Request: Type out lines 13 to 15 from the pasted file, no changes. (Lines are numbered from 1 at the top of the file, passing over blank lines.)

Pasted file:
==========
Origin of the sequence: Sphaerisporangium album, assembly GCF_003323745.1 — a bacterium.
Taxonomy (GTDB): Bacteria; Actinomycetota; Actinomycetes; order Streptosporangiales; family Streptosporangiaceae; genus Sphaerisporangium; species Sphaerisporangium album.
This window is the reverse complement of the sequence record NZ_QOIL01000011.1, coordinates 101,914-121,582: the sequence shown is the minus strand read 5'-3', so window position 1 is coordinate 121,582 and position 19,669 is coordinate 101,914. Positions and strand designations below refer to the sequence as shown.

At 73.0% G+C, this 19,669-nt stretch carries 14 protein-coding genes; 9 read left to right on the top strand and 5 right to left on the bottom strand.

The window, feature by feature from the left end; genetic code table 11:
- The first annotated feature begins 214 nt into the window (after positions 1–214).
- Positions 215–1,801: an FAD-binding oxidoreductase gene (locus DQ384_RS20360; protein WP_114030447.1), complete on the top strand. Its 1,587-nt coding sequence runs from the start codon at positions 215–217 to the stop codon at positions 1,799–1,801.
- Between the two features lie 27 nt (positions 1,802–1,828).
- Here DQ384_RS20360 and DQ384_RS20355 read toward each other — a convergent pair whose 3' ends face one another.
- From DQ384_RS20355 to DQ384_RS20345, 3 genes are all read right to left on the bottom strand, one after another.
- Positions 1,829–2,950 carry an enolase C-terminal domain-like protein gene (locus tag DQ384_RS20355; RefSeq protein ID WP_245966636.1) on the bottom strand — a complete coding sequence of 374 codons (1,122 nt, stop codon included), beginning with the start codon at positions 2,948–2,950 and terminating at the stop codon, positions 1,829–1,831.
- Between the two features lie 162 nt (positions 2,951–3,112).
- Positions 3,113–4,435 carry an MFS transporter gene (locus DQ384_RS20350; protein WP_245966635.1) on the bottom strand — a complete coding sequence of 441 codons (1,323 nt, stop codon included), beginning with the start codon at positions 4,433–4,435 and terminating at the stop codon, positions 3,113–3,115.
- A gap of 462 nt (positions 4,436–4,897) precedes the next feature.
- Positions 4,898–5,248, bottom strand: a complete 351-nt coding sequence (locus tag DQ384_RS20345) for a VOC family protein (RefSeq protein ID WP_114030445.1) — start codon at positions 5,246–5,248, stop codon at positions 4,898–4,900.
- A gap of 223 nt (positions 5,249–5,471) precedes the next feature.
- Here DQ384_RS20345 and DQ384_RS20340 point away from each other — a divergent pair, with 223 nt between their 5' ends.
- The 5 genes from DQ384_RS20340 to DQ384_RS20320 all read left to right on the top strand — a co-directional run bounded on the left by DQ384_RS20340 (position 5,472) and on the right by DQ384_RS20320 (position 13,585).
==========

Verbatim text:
- Positions 3,113–4,435 carry an MFS transporter gene (locus DQ384_RS20350; protein WP_245966635.1) on the bottom strand — a complete coding sequence of 441 codons (1,323 nt, stop codon included), beginning with the start codon at positions 4,433–4,435 and terminating at the stop codon, positions 3,113–3,115.
- A gap of 462 nt (positions 4,436–4,897) precedes the next feature.
- Positions 4,898–5,248, bottom strand: a complete 351-nt coding sequence (locus tag DQ384_RS20345) for a VOC family protein (RefSeq protein ID WP_114030445.1) — start codon at positions 5,246–5,248, stop codon at positions 4,898–4,900.